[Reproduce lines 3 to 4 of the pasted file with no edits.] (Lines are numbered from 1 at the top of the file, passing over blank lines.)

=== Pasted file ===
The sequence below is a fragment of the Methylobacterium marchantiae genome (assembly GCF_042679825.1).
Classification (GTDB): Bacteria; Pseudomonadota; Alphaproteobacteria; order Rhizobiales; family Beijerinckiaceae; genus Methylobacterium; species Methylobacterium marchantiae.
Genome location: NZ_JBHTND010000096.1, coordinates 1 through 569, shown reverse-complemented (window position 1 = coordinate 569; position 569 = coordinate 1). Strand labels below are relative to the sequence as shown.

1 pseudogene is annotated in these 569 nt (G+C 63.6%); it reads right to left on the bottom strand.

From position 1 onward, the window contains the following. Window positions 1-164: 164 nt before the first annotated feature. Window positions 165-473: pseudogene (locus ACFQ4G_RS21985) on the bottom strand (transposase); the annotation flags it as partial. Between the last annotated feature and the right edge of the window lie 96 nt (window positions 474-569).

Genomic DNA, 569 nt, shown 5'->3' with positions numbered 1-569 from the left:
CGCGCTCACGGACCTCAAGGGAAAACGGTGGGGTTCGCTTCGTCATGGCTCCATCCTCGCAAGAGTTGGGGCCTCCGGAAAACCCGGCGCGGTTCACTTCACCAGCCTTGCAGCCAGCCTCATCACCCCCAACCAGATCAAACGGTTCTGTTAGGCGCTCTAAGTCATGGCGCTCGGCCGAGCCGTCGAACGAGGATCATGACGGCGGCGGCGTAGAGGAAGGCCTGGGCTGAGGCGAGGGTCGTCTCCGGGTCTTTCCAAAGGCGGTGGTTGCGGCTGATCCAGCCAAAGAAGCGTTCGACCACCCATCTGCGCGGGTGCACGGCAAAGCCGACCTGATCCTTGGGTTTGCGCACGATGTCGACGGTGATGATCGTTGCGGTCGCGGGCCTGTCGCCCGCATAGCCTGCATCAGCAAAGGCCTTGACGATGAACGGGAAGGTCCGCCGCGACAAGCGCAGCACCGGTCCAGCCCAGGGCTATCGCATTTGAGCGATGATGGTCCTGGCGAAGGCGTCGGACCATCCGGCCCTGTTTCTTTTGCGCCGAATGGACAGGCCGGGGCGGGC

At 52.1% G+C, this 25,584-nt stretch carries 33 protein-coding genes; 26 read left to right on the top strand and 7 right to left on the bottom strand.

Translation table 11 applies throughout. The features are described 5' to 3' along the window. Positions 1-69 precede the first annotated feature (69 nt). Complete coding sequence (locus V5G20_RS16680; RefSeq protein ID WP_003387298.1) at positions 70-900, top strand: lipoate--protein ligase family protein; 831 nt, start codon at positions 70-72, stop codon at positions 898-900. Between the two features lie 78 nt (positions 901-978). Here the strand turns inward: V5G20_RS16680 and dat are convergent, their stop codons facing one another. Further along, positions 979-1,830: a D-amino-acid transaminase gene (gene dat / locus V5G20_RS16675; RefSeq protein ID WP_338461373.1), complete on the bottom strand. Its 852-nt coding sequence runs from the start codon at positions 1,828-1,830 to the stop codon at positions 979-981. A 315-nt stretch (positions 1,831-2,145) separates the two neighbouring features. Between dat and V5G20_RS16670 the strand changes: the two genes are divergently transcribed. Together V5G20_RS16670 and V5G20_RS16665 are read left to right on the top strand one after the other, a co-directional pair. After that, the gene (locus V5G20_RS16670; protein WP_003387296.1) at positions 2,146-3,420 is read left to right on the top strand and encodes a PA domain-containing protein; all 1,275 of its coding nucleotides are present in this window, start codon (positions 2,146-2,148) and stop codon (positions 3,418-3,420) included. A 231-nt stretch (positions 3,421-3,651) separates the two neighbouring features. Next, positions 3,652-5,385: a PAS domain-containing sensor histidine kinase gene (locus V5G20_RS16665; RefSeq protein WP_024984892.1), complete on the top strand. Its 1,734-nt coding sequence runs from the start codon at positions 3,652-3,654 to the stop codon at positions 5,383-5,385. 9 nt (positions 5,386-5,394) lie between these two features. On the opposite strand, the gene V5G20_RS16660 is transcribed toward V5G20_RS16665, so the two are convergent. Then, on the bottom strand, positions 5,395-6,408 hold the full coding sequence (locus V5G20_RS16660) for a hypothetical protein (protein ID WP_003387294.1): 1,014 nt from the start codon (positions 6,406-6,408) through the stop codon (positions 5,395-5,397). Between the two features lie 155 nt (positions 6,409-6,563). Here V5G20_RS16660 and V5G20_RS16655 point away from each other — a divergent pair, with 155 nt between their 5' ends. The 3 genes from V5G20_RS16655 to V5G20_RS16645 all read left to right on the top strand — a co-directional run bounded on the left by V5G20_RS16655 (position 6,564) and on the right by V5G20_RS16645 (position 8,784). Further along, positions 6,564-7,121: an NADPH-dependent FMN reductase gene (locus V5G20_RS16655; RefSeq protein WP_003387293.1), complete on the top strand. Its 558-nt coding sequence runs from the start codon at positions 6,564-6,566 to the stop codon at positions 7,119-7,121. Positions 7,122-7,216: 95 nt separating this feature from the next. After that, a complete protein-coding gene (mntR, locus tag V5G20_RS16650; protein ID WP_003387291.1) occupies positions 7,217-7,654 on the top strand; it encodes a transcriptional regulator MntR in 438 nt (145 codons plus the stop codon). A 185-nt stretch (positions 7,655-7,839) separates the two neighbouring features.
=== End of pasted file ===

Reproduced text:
Genome location: NZ_JBHTND010000096.1, coordinates 1 through 569, shown reverse-complemented (window position 1 = coordinate 569; position 569 = coordinate 1). Strand labels below are relative to the sequence as shown.

1 pseudogene is annotated in these 569 nt (G+C 63.6%); it reads right to left on the bottom strand.